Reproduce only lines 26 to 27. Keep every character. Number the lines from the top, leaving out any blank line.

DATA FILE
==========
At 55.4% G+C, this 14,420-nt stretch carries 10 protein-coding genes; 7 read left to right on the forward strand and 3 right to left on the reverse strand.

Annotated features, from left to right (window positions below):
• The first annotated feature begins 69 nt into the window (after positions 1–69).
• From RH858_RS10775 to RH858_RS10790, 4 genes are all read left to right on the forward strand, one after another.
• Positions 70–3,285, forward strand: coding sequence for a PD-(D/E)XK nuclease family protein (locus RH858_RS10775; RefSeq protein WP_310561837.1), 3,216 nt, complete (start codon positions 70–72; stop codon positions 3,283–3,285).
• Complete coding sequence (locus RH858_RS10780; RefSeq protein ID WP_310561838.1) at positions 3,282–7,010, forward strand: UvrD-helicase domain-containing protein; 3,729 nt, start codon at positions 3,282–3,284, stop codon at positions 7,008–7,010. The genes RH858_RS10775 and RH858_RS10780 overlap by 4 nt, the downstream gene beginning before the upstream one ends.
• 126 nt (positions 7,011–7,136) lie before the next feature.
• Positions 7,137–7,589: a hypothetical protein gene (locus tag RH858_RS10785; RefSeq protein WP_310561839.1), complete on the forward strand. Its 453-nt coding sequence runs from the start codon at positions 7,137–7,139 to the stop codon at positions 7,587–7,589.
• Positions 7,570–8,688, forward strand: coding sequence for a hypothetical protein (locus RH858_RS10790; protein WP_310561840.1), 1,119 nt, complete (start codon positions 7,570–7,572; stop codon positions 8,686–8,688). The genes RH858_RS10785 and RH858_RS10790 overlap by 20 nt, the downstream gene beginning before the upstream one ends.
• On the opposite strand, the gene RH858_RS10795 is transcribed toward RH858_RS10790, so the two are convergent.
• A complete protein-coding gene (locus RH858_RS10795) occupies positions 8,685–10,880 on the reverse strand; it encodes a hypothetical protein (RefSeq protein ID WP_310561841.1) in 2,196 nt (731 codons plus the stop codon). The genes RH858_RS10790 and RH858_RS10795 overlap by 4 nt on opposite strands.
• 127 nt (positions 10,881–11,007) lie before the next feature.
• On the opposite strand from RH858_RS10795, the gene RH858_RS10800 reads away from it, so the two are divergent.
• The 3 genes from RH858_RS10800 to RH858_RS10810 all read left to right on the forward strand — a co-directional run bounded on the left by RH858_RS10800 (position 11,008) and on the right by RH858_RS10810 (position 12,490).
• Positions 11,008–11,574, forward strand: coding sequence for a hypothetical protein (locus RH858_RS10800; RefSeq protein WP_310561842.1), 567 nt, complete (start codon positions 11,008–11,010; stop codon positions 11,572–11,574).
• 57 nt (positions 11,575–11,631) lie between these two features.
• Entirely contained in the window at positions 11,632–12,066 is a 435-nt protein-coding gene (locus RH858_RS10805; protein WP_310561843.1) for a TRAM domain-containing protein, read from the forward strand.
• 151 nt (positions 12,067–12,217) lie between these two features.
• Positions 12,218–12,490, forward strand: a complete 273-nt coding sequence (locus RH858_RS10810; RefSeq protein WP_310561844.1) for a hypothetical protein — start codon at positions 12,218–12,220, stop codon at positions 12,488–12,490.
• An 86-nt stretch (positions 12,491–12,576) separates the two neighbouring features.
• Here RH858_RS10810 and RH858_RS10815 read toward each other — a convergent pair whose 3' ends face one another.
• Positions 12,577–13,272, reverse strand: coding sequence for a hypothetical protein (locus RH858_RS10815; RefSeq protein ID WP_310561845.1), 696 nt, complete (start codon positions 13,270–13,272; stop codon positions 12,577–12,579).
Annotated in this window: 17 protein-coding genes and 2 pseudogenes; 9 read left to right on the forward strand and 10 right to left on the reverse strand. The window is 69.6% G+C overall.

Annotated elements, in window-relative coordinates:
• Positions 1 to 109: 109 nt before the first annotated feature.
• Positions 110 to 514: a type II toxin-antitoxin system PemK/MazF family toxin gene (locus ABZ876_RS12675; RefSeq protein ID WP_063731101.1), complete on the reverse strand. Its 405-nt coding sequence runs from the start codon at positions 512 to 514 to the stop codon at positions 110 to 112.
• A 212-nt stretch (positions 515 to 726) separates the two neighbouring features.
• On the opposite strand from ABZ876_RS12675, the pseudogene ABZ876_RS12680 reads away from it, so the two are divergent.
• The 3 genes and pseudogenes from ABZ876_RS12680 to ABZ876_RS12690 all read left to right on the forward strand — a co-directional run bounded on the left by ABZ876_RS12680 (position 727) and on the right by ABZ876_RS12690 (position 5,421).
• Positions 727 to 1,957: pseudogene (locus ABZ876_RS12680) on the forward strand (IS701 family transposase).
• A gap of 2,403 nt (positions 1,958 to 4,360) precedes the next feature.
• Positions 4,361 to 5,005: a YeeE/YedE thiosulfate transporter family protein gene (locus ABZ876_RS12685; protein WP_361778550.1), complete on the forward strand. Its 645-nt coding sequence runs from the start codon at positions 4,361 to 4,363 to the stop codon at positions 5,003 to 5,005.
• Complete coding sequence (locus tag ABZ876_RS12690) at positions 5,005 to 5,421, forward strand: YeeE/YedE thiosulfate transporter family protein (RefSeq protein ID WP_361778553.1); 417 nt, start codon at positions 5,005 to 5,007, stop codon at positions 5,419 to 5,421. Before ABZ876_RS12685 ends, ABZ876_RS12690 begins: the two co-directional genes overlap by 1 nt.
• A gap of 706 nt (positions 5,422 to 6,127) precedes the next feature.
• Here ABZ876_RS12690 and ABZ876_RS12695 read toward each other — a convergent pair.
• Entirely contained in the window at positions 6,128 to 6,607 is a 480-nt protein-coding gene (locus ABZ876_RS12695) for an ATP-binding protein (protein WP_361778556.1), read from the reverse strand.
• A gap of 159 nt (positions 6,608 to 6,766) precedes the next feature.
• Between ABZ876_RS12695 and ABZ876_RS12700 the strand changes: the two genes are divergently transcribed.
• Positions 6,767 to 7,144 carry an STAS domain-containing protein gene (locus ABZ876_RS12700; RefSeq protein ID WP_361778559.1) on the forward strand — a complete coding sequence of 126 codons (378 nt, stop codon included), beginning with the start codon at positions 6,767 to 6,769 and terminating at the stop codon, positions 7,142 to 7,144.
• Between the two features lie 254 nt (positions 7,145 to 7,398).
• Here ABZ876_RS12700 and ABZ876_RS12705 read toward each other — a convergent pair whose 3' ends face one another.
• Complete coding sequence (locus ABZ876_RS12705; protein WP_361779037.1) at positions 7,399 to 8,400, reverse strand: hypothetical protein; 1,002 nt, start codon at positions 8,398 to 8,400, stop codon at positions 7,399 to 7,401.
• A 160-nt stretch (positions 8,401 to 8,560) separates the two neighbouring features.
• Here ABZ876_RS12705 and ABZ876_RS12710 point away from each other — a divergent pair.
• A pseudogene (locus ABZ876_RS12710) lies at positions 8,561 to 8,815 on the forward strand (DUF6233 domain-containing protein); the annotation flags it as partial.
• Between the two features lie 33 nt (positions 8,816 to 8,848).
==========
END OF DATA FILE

• Positions 110 to 514: a type II toxin-antitoxin system PemK/MazF family toxin gene (locus ABZ876_RS12675; RefSeq protein ID WP_063731101.1), complete on the reverse strand. Its 405-nt coding sequence runs from the start codon at positions 512 to 514 to the stop codon at positions 110 to 112.
• A 212-nt stretch (positions 515 to 726) separates the two neighbouring features.